Facebook is an even bigger time sucker than Twitter, but it has the greatest potential to actually help you make, maintain, and improve relationships with your followers.

1. Log on at the same time every day. Make sure that you’ve done some real work before you get to Facebook.

2. Use a timer. Set it for five minutes. If you can’t find something to do on Facebook within five minutes, move on and work on your shopping cart or some other aspect of your online store.

3. Know what you need to do in terms of creating new pages, messaging people, etc. before you sit down.

1. If you have upcoming events, make a page for them. Give people time to spread the word about your event. At least two weeks is sufficient. More than a month can be too long (the internet has given people short attention spans).

2. Establish who your most important followers are on Facebook (people in your industry, people with large networks). Keep contact with these people strong. Post on their walls, etc. This can be a great way to spread around links for upcoming events or new blog posts (again, be careful about the hard sell, people don’t like that in their faces).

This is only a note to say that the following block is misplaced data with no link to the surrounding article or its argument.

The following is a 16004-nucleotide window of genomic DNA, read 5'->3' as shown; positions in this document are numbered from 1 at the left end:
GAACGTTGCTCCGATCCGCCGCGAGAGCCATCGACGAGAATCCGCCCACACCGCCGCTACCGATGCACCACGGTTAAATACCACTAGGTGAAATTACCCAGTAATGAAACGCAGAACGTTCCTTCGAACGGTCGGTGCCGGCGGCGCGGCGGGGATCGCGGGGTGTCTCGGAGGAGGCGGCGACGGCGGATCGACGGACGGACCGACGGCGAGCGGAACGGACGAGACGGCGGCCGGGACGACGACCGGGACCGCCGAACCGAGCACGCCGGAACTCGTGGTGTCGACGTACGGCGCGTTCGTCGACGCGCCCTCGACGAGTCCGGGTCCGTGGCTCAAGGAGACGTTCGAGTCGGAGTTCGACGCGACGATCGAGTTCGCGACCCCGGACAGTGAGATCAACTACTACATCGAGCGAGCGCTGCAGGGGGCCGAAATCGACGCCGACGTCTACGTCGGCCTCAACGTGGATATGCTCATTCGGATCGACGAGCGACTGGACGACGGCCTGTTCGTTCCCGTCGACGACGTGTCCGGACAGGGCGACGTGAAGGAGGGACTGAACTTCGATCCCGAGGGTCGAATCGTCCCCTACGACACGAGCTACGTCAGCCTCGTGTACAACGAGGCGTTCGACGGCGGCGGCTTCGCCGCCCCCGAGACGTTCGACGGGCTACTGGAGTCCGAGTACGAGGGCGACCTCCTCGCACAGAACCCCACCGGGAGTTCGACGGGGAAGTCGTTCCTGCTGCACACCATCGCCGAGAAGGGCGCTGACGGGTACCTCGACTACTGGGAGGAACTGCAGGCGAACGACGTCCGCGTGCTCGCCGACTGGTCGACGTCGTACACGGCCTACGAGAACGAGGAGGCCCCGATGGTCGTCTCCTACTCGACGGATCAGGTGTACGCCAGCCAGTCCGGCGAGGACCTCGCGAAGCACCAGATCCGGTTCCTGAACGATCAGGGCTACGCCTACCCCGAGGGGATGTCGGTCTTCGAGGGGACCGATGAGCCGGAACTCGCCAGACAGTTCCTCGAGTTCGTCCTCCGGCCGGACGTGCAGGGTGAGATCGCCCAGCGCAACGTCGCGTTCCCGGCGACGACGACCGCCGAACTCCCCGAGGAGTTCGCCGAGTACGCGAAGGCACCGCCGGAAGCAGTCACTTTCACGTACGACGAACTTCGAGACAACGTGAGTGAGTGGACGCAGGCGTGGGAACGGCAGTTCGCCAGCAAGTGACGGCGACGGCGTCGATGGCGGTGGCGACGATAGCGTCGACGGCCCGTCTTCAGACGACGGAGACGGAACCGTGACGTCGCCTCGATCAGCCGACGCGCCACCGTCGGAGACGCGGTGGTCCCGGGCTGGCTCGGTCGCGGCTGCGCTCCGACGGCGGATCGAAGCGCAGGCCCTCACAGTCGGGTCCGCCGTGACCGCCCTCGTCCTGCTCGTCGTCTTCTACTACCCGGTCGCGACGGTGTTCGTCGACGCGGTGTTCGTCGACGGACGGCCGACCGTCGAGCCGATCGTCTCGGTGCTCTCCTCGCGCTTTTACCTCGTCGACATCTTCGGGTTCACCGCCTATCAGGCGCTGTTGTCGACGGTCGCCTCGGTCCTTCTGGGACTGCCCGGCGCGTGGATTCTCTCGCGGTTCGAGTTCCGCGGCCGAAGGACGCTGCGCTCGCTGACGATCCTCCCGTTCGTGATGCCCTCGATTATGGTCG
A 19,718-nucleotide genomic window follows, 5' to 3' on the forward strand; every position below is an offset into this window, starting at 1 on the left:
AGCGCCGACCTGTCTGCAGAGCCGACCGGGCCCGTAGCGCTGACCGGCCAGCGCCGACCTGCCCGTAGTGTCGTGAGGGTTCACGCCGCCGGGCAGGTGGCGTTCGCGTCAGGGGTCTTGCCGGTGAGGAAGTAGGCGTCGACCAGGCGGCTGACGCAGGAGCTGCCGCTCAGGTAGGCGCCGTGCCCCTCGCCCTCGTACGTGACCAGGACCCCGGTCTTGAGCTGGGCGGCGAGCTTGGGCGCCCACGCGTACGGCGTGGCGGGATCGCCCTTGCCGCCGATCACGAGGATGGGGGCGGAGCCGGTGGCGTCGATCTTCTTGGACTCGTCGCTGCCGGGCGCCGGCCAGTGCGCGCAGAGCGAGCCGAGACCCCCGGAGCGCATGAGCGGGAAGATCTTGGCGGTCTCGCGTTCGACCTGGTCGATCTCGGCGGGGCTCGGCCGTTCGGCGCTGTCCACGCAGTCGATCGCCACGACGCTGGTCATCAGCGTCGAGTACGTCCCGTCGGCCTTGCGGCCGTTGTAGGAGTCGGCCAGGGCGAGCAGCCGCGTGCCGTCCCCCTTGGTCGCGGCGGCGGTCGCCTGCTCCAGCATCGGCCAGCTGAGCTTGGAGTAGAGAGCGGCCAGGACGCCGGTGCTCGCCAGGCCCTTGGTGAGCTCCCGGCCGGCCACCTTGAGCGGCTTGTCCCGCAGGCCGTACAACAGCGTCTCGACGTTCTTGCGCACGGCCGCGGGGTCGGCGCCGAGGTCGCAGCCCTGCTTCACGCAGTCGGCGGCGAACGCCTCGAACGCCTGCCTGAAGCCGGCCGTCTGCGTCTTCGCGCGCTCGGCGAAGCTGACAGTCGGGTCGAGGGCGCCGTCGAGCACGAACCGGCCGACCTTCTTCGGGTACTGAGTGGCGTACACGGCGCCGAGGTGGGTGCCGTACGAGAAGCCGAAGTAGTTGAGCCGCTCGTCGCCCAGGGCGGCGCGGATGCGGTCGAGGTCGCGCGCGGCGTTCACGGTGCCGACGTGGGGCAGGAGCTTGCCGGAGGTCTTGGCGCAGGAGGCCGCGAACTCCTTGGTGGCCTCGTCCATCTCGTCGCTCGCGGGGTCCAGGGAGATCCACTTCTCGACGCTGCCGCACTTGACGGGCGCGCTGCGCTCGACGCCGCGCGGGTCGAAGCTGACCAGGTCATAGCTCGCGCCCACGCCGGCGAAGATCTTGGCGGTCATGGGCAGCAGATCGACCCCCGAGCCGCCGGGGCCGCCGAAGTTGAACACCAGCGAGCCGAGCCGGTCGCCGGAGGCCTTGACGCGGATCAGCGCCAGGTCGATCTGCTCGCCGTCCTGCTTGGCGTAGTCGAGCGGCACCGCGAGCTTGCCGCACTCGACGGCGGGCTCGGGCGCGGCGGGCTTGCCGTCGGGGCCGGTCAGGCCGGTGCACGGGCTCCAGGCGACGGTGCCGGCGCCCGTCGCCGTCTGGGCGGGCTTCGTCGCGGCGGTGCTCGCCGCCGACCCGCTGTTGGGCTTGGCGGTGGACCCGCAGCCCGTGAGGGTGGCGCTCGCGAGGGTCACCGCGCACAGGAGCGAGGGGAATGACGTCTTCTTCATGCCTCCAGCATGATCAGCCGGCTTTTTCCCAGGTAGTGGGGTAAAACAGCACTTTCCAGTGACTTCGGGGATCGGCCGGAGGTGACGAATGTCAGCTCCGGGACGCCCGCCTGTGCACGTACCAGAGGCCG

Managing YouTube and Your Shopping Cart

If you’ve decided to commit to YouTube, then make sure to keep up with it. One video per week is pretty much the minimum you need to stay current. Like everything else on this list, keep your schedule regular. Use your YouTube account to let people know things about your shopping cart that you can’t or aren’t shared in other ways.

1. Post on the same day every week.

2. Aim for the end of the week/weekend (Thurs/Fri/Sat), when people will have the most time to spend on your videos.

3. Keep it between 2 and 5 minutes long.

Have you set-up an eCommerce Social Media Schedule, yet?  We’d love to hear how you’re doing in the comments below!